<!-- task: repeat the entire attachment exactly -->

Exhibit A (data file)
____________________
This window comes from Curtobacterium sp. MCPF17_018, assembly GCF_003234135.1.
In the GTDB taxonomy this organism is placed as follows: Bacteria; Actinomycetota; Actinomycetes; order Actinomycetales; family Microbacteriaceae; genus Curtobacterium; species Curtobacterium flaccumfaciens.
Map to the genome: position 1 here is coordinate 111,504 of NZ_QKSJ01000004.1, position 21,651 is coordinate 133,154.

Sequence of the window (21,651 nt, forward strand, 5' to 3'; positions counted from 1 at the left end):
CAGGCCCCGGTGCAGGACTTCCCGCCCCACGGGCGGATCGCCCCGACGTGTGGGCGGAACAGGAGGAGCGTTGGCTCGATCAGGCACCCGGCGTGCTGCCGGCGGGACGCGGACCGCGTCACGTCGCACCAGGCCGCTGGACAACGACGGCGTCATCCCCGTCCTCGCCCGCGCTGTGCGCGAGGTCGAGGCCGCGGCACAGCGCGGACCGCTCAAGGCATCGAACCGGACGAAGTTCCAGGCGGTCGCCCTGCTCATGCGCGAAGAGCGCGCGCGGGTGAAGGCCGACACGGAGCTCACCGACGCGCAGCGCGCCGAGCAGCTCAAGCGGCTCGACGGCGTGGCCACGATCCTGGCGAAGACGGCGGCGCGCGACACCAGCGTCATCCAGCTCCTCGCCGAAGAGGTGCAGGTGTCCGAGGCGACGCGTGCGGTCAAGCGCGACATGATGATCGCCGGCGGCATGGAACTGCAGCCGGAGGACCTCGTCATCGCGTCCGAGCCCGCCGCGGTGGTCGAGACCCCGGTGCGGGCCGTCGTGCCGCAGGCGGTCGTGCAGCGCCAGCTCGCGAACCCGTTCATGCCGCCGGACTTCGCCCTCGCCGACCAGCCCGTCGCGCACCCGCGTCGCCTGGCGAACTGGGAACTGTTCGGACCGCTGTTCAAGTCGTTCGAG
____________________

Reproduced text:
This window comes from Curtobacterium sp. MCPF17_018, assembly GCF_003234135.1.
In the GTDB taxonomy this organism is placed as follows: Bacteria; Actinomycetota; Actinomycetes; order Actinomycetales; family Microbacteriaceae; genus Curtobacterium; species Curtobacterium flaccumfaciens.
Map to the genome: position 1 here is coordinate 111,504 of NZ_QKSJ01000004.1, position 21,651 is coordinate 133,154.

Sequence of the window (21,651 nt, forward strand, 5' to 3'; positions counted from 1 at the left end):
CAGGCCCCGGTGCAGGACTTCCCGCCCCACGGGCGGATCGCCCCGACGTGTGGGCGGAACAGGAGGAGCGTTGGCTCGATCAGGCACCCGGCGTGCTGCCGGCGGGACGCGGACCGCGTCACGTCGCACCAGGCCGCTGGACAACGACGGCGTCATCCCCGTCCTCGCCCGCGCTGTGCGCGAGGTCGAGGCCGCGGCACAGCGCGGACCGCTCAAGGCATCGAACCGGACGAAGTTCCAGGCGGTCGCCCTGCTCATGCGCGAAGAGCGCGCGCGGGTGAAGGCCGACACGGAGCTCACCGACGCGCAGCGCGCCGAGCAGCTCAAGCGGCTCGACGGCGTGGCCACGATCCTGGCGAAGACGGCGGCGCGCGACACCAGCGTCATCCAGCTCCTCGCCGAAGAGGTGCAGGTGTCCGAGGCGACGCGTGCGGTCAAGCGCGACATGATGATCGCCGGCGGCATGGAACTGCAGCCGGAGGACCTCGTCATCGCGTCCGAGCCCGCCGCGGTGGTCGAGACCCCGGTGCGGGCCGTCGTGCCGCAGGCGGTCGTGCAGCGCCAGCTCGCGAACCCGTTCATGCCGCCGGACTTCGCCCTCGCCGACCAGCCCGTCGCGCACCCGCGTCGCCTGGCGAACTGGGAACTGTTCGGACCGCTGTTCAAGTCGTTCGAG